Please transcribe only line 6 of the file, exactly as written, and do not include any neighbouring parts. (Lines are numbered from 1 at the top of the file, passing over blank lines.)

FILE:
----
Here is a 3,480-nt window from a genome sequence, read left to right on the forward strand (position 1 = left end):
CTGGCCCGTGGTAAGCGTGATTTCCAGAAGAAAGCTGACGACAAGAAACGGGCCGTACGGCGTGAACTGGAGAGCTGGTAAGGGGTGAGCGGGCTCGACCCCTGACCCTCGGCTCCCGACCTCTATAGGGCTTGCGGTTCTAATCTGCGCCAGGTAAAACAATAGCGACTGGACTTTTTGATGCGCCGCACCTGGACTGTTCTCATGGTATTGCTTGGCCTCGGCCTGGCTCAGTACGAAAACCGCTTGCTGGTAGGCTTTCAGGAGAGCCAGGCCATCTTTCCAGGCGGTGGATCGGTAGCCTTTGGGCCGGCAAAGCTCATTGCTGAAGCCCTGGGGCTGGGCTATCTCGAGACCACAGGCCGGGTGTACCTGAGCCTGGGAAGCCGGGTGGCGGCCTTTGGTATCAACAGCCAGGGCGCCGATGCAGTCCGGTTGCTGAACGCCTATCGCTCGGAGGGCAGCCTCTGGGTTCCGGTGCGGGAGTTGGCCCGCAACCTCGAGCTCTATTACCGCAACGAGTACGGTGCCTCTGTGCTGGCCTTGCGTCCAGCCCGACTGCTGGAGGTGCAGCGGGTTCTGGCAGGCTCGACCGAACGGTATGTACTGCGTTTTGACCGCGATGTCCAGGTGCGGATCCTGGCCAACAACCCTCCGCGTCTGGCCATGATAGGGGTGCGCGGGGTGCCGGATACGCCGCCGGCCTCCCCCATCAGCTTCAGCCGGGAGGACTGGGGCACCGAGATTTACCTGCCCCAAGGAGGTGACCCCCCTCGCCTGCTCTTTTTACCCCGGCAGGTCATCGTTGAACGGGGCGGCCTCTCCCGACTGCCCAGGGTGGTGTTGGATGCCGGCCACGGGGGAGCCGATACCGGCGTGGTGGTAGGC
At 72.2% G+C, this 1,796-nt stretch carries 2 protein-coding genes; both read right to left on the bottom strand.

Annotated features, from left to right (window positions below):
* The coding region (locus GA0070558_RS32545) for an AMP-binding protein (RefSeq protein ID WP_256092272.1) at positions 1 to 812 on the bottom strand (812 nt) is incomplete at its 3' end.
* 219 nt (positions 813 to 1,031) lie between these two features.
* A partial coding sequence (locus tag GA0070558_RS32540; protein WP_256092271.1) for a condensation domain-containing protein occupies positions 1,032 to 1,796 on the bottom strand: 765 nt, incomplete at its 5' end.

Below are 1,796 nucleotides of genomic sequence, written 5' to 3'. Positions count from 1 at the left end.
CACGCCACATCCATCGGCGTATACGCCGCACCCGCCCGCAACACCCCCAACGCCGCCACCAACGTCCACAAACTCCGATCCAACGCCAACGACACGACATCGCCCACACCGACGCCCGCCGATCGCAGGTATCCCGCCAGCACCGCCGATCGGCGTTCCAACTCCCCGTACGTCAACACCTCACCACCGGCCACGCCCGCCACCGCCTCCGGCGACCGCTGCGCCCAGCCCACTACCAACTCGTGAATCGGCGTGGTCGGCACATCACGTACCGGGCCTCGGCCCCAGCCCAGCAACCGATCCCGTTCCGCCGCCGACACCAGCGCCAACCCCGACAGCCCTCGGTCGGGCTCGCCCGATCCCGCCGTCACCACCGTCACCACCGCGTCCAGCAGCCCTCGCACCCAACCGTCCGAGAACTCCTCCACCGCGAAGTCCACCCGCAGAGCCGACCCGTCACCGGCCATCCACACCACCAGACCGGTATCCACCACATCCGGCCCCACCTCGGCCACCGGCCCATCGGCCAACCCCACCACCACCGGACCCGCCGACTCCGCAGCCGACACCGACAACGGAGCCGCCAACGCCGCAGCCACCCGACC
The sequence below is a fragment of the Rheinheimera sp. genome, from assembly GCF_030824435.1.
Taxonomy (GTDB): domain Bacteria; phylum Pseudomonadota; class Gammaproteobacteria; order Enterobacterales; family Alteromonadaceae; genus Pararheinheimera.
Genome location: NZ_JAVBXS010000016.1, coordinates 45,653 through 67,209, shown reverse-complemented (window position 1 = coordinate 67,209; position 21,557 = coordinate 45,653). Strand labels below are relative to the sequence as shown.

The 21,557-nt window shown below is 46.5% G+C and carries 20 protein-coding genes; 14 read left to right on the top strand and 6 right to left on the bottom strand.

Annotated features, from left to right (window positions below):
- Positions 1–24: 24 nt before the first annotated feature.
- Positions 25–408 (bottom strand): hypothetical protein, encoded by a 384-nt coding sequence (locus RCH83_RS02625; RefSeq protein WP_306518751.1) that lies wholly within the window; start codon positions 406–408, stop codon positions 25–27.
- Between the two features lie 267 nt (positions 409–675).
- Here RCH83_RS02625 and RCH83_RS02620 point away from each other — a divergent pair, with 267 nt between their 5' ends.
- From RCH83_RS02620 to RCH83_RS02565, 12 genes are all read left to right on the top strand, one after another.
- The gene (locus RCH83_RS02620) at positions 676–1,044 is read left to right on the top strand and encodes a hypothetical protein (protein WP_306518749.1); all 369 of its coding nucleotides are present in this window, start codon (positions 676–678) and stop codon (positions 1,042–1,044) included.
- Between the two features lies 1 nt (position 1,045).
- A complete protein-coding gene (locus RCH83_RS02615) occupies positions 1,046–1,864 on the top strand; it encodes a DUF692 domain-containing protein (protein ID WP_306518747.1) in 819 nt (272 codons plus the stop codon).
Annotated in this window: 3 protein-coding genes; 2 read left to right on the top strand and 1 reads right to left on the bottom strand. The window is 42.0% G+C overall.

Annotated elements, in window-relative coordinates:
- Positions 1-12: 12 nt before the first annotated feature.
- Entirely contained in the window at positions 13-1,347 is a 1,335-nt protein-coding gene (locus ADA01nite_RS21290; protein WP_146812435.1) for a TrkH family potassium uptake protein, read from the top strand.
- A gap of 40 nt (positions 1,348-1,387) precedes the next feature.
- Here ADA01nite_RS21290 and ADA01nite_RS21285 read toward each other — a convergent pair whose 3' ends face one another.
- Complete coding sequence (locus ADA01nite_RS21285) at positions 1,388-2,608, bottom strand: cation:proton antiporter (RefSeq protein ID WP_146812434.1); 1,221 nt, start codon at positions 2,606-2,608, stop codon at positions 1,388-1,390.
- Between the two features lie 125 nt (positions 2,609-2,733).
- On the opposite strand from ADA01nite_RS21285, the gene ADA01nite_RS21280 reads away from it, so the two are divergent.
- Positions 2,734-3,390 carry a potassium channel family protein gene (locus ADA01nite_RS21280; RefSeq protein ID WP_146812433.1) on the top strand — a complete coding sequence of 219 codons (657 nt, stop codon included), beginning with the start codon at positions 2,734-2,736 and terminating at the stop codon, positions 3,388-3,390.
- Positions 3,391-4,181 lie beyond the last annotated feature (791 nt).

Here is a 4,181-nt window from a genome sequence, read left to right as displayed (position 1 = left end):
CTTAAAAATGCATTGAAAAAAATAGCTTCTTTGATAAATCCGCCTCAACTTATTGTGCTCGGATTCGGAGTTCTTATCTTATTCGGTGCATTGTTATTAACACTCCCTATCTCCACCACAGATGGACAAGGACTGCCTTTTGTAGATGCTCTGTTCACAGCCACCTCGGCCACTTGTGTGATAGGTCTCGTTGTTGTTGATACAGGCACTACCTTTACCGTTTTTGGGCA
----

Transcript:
* 219 nt (positions 813 to 1,031) lie between these two features.